This weekend was the annual Fremont Solstice Parade. I had really been looking forward to it. If you are not familiar with the Solstice parade, it is truly a one of a kind event. Located in the Fremont neighborhood of Seattle, the solstice parade celebrates the summer solstice. All of the floats are human powered, edgy and very creative. There are all different types of music. The crowning touch of the parade is naked cyclists and lots of them take part. Many of them are decorated with fantastic body paint. After the parade, there is a street festival that continues in Fremont all weekend. This was to be the first parade I attended in years.
I was planning on covering the parade for the BUTTCRACK Blog. As expected Seattle traffic was a nightmare. Several of the main freeways were shut down for the Rock and Roll Marathon. I would not even think of driving to Fremont. It would take hours. The only way to arrive at the Fremont Solstice Parade is by bike. Unfortunately, the night before the Parade, I had a major mechanical. A pin slipped in my chain and mangled my front derailleur. In the process, I chewed up several of the teeth on the large chain ring. It also turns out that my rear wheel was finally succumbing to the wear and tear of carrying my heavy BUTTCRACK around. My bike hates me and was a mess.
I currently have only one road bike. Some people say that is enough. My response to those people, ‘Shut Up!’ I
need at least one more road bike, a mountain bike, and perhaps a single speed. Sadly, the jersey selling business has not been so kind to me. Anyway! My first and current road bike is a 2004 Giant OCR1. I am very fond of this bike and would likely keep her even if I did have other rides. It has a 9 speed Shimano Ultegra drivetrain. If you know anything about Shimano, you know that they are no longer producing 9-speed Ultegra components. If I want a 9 speed rear derailleur, I will have to purchase a Tiagra or even a Sora. In terms of Shimano parts, these are the absolute bottom of the barrel. What are you to do if you want to keep your older bike rolling without replacing the entire drive train? Well I finally went used.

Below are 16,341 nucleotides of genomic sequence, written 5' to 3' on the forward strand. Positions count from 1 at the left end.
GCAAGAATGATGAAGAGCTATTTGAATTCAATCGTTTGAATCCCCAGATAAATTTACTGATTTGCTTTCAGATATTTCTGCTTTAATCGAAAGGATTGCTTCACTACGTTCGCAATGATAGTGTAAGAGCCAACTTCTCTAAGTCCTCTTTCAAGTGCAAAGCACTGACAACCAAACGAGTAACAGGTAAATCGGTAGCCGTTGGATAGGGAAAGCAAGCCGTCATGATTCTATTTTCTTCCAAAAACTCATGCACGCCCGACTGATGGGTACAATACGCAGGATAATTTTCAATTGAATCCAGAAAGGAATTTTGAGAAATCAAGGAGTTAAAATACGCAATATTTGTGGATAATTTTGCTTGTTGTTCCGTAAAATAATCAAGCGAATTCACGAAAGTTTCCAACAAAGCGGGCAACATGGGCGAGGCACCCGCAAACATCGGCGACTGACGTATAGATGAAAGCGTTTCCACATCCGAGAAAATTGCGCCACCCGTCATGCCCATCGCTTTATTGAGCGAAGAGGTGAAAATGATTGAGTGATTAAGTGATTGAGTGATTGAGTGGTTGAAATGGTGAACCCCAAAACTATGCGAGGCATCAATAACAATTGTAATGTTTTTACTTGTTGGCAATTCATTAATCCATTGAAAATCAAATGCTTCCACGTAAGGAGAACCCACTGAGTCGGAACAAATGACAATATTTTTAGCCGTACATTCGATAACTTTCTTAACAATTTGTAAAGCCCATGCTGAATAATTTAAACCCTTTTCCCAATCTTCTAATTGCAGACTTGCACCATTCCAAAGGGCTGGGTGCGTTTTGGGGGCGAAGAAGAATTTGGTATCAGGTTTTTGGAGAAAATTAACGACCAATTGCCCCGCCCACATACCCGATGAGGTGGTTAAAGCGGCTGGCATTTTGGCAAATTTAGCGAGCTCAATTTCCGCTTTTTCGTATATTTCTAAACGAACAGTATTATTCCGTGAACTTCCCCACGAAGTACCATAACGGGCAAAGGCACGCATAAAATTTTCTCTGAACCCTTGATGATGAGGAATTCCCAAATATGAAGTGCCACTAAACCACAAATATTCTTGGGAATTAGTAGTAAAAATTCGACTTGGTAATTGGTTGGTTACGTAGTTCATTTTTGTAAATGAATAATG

I discovered BPA Seattle when I used to ride the bus to work. Located only a couple blocks from my part time gig in the Belltown neighborhood of Seattle, it was the most convenient spot to perform some routine maintenance on my tired old Giant. Similar recycled bike shops are popping up all over. They carry vintage and used parts to suite any machine with a few miles on it. In addition, they are able to tackle many projects on the spot. Labor is only $35 an hour. Even better they let you take part in the work. If you are like me, you can have them instruct you as you perform your own repair. This is not the case in most bike shops. As it turned out, my bike needed the following parts:
- New chain (My old chain had 700+ miles on it.)
- New cassette (The old one was worn and could stand to be replaced.)
- Used Shimano Ultegra Front derailleur. (The old one took a major hit with the chain fail.)
- Used rear wheel. (The hub on the existing wheel felt as if it were full of gravel. I have been planning on a new wheelset, but am not quite ready to drop the cabbage. An inexpensive used wheel was an ideal solution.)
- My bike was a mess. It needed a lot of fine tuning. (I am decent with most repairs, but tuning derailleurs is a bit beyond my capabilities.)
Even on a Saturday, the folks at BPA were willing to drop everything to get me rolling. Unfortunately my bike was quite the can of worms. It had a lot of issues that I had been putting off. This is partially due to the fact that new parts are not available. I spent most of the afternoon at BPA. I missed the parade, but in the end, I got matching parts, at a great price and my bike rides like butter. Oh she is so sweet! The first commute on my freshly tuned bike was a dream.
In addition to used parts and mechanics, BPA also has rentals, sales and will rebuild your classic. Overall I was impressed with the speed, ability of the mechanics and the price. I have a great mechanic that I know and trust. If I had a newer bike that needed parts, that is the first place I would go. However, If I wanted to keep a classic rolling (like my 2004 Giant OCR1), buy a new to me vintage bike or learn more about turning my own wrenches (maybe they should offer classes)… I am going to BPA.